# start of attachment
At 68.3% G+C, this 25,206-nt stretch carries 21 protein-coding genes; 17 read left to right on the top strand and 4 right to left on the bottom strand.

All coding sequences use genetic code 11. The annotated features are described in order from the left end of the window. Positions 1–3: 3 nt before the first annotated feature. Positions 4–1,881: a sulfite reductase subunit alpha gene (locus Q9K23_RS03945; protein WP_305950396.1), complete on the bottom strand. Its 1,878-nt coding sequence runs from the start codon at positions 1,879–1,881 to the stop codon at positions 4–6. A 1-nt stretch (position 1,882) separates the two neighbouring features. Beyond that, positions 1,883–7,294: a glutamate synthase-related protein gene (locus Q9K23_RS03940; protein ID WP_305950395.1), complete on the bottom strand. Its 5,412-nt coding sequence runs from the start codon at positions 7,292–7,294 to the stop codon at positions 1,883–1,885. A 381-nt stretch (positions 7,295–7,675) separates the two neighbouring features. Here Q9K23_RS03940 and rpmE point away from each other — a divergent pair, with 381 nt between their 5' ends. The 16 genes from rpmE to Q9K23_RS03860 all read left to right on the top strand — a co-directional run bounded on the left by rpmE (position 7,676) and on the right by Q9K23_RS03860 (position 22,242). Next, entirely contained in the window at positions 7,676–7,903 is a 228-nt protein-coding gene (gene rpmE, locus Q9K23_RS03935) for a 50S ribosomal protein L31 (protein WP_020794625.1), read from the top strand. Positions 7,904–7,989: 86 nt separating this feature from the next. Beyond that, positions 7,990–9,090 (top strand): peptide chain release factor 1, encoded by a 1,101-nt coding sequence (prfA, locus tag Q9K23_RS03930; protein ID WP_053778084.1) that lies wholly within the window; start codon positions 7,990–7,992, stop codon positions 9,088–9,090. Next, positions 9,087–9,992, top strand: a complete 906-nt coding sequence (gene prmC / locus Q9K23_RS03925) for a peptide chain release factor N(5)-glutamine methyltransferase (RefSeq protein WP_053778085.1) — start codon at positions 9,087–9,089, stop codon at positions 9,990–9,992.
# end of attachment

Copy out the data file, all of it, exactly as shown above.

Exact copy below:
At 68.3% G+C, this 25,206-nt stretch carries 21 protein-coding genes; 17 read left to right on the top strand and 4 right to left on the bottom strand.

All coding sequences use genetic code 11. The annotated features are described in order from the left end of the window. Positions 1–3: 3 nt before the first annotated feature. Positions 4–1,881: a sulfite reductase subunit alpha gene (locus Q9K23_RS03945; protein WP_305950396.1), complete on the bottom strand. Its 1,878-nt coding sequence runs from the start codon at positions 1,879–1,881 to the stop codon at positions 4–6. A 1-nt stretch (position 1,882) separates the two neighbouring features. Beyond that, positions 1,883–7,294: a glutamate synthase-related protein gene (locus Q9K23_RS03940; protein ID WP_305950395.1), complete on the bottom strand. Its 5,412-nt coding sequence runs from the start codon at positions 7,292–7,294 to the stop codon at positions 1,883–1,885. A 381-nt stretch (positions 7,295–7,675) separates the two neighbouring features. Here Q9K23_RS03940 and rpmE point away from each other — a divergent pair, with 381 nt between their 5' ends. The 16 genes from rpmE to Q9K23_RS03860 all read left to right on the top strand — a co-directional run bounded on the left by rpmE (position 7,676) and on the right by Q9K23_RS03860 (position 22,242). Next, entirely contained in the window at positions 7,676–7,903 is a 228-nt protein-coding gene (gene rpmE, locus Q9K23_RS03935) for a 50S ribosomal protein L31 (protein WP_020794625.1), read from the top strand. Positions 7,904–7,989: 86 nt separating this feature from the next. Beyond that, positions 7,990–9,090 (top strand): peptide chain release factor 1, encoded by a 1,101-nt coding sequence (prfA, locus tag Q9K23_RS03930; protein ID WP_053778084.1) that lies wholly within the window; start codon positions 7,990–7,992, stop codon positions 9,088–9,090. Next, positions 9,087–9,992, top strand: a complete 906-nt coding sequence (gene prmC / locus Q9K23_RS03925) for a peptide chain release factor N(5)-glutamine methyltransferase (RefSeq protein WP_053778085.1) — start codon at positions 9,087–9,089, stop codon at positions 9,990–9,992.